There was one which said that men could basically initiate divorce for any reason they wanted. And another school which said that there had to be serious immorality for a man to initiate this process. And this question, which arises to Jesus, happens in the context of that debate: When is it appropriate? For any reason or only for the most egregious reasons? And this question actually arises in three of the Gospels, in Matthew, Mark, and Luke.
In Matthew, Jesus takes the side of the people who say, "You can divorce, but only in really serious cases." In Luke, Jesus side steps the question altogether and just says, "Divorce is fine. Just don't get married again." It's only in Mark ... And it's so typical of Mark. It's only in Mark that Jesus seems so harsh and so tough, and so uncompromising with His teaching.
Although, to be clear, even this teaching exists in the context of other teachings where it doesn't sit so comfortably. Jesus says here, "A man will leave his mother and father and cleave to his wife." But later on, Jesus says, "A man should leave his wife and children and cleave to me."
In order to understand ancient divorce, I think we need to understand something about ancient marriage, because what marriage is and what it meant in the first century and among Jesus' people is not what marriage means today. Marriage then was not primarily or even essentially about love. It was about property, about family status, and about wealth. That's not to say that first century people didn't fall in love. Of course they did. And it's not to say that people who got married didn't learn to love one another. They did, but that's not why marriages happened for the most part in ancient Judea. It was about property, and status, and wealth.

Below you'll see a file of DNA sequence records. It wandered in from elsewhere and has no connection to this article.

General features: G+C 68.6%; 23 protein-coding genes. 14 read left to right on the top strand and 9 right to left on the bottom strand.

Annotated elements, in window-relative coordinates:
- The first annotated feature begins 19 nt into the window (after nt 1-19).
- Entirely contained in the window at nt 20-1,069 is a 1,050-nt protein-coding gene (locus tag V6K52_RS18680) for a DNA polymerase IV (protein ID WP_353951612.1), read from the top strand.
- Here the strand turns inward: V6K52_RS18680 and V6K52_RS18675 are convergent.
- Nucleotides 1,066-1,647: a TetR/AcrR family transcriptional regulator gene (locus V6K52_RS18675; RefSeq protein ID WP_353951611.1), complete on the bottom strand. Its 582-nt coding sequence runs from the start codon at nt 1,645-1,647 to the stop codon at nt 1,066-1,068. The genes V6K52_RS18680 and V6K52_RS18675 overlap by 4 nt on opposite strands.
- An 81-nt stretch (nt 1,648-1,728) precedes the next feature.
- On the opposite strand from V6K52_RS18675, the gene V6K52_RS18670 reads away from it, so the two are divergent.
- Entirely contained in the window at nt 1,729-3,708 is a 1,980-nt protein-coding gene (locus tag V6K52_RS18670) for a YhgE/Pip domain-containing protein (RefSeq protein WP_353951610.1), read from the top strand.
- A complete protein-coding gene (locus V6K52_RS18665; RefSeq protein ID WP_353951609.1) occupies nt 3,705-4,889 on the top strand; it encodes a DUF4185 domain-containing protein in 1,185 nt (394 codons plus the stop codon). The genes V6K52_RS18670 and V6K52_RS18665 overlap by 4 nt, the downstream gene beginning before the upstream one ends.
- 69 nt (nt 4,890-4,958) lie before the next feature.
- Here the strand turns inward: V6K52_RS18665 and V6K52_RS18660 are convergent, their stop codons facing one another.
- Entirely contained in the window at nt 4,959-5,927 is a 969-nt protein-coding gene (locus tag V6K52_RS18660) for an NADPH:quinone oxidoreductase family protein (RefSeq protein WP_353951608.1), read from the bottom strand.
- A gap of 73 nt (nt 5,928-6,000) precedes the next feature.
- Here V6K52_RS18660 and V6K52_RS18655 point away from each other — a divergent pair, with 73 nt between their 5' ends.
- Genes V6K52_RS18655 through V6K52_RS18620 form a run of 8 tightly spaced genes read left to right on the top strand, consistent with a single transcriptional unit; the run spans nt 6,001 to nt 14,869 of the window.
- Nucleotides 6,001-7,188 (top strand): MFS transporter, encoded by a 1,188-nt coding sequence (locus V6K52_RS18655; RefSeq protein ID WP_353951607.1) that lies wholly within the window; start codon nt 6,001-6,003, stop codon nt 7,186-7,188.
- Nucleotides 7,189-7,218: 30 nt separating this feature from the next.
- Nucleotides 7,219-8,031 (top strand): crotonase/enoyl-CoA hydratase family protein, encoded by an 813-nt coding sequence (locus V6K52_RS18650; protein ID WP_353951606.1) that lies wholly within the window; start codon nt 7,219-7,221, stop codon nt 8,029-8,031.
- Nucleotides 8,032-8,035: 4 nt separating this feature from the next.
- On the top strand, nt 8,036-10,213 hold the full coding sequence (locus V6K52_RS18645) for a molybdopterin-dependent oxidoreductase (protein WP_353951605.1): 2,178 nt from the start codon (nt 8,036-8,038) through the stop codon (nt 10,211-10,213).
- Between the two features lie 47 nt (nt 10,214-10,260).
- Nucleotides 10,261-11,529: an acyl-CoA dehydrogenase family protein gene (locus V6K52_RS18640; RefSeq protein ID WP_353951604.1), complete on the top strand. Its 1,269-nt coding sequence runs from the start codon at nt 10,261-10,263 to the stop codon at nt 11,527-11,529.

And the language here is also in important. You all know, just from listening to me preach a few times, that I like to turn to the Greek, and the word that is translated as, "divorce," here is the word "Apoluo," which actually means, "dismiss." When Jesus dismisses the crowds, it's the same word. And that distinction, I think, really well captures the difference between what was going on in Jesus' day and what we today think of as modern divorce.
In ancient Judaism only a man could initiate a divorce, and he dismissed his wife. He just dismissed her. To be clear, couples did not divorce one another. Men dismissed their wives. As I said, love happened in the first century, but it's not why marriage contracts were written. And some kind of failure of love was also not why marriage contracts were rescinded.
Now, if marriage in the first century was about wealth and status and power, you can guess why men would break those contracts, for wealth, and status, and power. Our own is a patriarchal culture, but this also was and even more so a patriarchal culture. As I said, only men could initiate this process. They could dismiss their wives, and a dismissed woman could literally be on the street without rights, without resources.